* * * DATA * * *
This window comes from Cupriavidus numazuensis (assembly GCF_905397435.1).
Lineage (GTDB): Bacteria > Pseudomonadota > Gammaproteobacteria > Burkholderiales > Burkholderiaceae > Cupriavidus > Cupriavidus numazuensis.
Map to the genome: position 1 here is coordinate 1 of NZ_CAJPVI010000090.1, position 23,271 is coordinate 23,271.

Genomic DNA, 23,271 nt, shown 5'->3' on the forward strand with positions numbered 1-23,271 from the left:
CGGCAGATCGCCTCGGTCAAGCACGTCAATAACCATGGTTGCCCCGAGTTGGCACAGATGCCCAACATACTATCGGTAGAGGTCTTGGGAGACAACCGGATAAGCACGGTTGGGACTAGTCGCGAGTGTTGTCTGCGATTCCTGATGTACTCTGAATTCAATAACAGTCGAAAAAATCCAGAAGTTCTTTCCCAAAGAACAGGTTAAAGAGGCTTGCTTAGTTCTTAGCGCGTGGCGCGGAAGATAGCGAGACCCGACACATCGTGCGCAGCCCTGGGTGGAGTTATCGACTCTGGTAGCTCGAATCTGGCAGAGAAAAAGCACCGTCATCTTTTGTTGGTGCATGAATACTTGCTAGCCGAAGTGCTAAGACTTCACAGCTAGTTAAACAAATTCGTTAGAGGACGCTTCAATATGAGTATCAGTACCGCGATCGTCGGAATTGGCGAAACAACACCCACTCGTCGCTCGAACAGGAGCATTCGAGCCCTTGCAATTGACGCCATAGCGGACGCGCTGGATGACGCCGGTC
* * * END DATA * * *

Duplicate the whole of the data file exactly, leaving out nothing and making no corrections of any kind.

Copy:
This window comes from Cupriavidus numazuensis (assembly GCF_905397435.1).
Lineage (GTDB): Bacteria > Pseudomonadota > Gammaproteobacteria > Burkholderiales > Burkholderiaceae > Cupriavidus > Cupriavidus numazuensis.
Map to the genome: position 1 here is coordinate 1 of NZ_CAJPVI010000090.1, position 23,271 is coordinate 23,271.

Genomic DNA, 23,271 nt, shown 5'->3' on the forward strand with positions numbered 1-23,271 from the left:
CGGCAGATCGCCTCGGTCAAGCACGTCAATAACCATGGTTGCCCCGAGTTGGCACAGATGCCCAACATACTATCGGTAGAGGTCTTGGGAGACAACCGGATAAGCACGGTTGGGACTAGTCGCGAGTGTTGTCTGCGATTCCTGATGTACTCTGAATTCAATAACAGTCGAAAAAATCCAGAAGTTCTTTCCCAAAGAACAGGTTAAAGAGGCTTGCTTAGTTCTTAGCGCGTGGCGCGGAAGATAGCGAGACCCGACACATCGTGCGCAGCCCTGGGTGGAGTTATCGACTCTGGTAGCTCGAATCTGGCAGAGAAAAAGCACCGTCATCTTTTGTTGGTGCATGAATACTTGCTAGCCGAAGTGCTAAGACTTCACAGCTAGTTAAACAAATTCGTTAGAGGACGCTTCAATATGAGTATCAGTACCGCGATCGTCGGAATTGGCGAAACAACACCCACTCGTCGCTCGAACAGGAGCATTCGAGCCCTTGCAATTGACGCCATAGCGGACGCGCTGGATGACGCCGGTC